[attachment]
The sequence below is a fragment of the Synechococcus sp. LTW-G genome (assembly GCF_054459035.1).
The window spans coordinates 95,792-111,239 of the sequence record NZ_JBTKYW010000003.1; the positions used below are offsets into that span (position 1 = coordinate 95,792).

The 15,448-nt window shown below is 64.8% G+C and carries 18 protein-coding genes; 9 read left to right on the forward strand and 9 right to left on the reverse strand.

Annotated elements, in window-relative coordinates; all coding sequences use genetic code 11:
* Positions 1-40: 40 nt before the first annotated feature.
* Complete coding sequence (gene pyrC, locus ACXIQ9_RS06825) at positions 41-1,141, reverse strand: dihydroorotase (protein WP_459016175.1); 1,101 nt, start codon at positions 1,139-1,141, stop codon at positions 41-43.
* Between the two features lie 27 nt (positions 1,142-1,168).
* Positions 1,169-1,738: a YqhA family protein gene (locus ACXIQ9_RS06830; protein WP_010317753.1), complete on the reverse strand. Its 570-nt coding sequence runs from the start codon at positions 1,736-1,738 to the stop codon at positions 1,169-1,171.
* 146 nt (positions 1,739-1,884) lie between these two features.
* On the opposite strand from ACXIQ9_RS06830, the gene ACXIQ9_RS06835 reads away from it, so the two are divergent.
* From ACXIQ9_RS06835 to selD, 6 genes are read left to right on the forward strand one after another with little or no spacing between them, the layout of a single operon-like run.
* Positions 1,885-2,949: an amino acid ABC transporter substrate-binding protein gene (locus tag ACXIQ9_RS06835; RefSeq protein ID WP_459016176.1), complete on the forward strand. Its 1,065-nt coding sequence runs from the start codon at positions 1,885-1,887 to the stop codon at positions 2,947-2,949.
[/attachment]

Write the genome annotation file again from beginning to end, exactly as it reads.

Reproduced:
The sequence below is a fragment of the Synechococcus sp. LTW-G genome (assembly GCF_054459035.1).
The window spans coordinates 95,792-111,239 of the sequence record NZ_JBTKYW010000003.1; the positions used below are offsets into that span (position 1 = coordinate 95,792).

The 15,448-nt window shown below is 64.8% G+C and carries 18 protein-coding genes; 9 read left to right on the forward strand and 9 right to left on the reverse strand.

Annotated elements, in window-relative coordinates; all coding sequences use genetic code 11:
* Positions 1-40: 40 nt before the first annotated feature.
* Complete coding sequence (gene pyrC, locus ACXIQ9_RS06825) at positions 41-1,141, reverse strand: dihydroorotase (protein WP_459016175.1); 1,101 nt, start codon at positions 1,139-1,141, stop codon at positions 41-43.
* Between the two features lie 27 nt (positions 1,142-1,168).
* Positions 1,169-1,738: a YqhA family protein gene (locus ACXIQ9_RS06830; protein WP_010317753.1), complete on the reverse strand. Its 570-nt coding sequence runs from the start codon at positions 1,736-1,738 to the stop codon at positions 1,169-1,171.
* 146 nt (positions 1,739-1,884) lie between these two features.
* On the opposite strand from ACXIQ9_RS06830, the gene ACXIQ9_RS06835 reads away from it, so the two are divergent.
* From ACXIQ9_RS06835 to selD, 6 genes are read left to right on the forward strand one after another with little or no spacing between them, the layout of a single operon-like run.
* Positions 1,885-2,949: an amino acid ABC transporter substrate-binding protein gene (locus tag ACXIQ9_RS06835; RefSeq protein ID WP_459016176.1), complete on the forward strand. Its 1,065-nt coding sequence runs from the start codon at positions 1,885-1,887 to the stop codon at positions 2,947-2,949.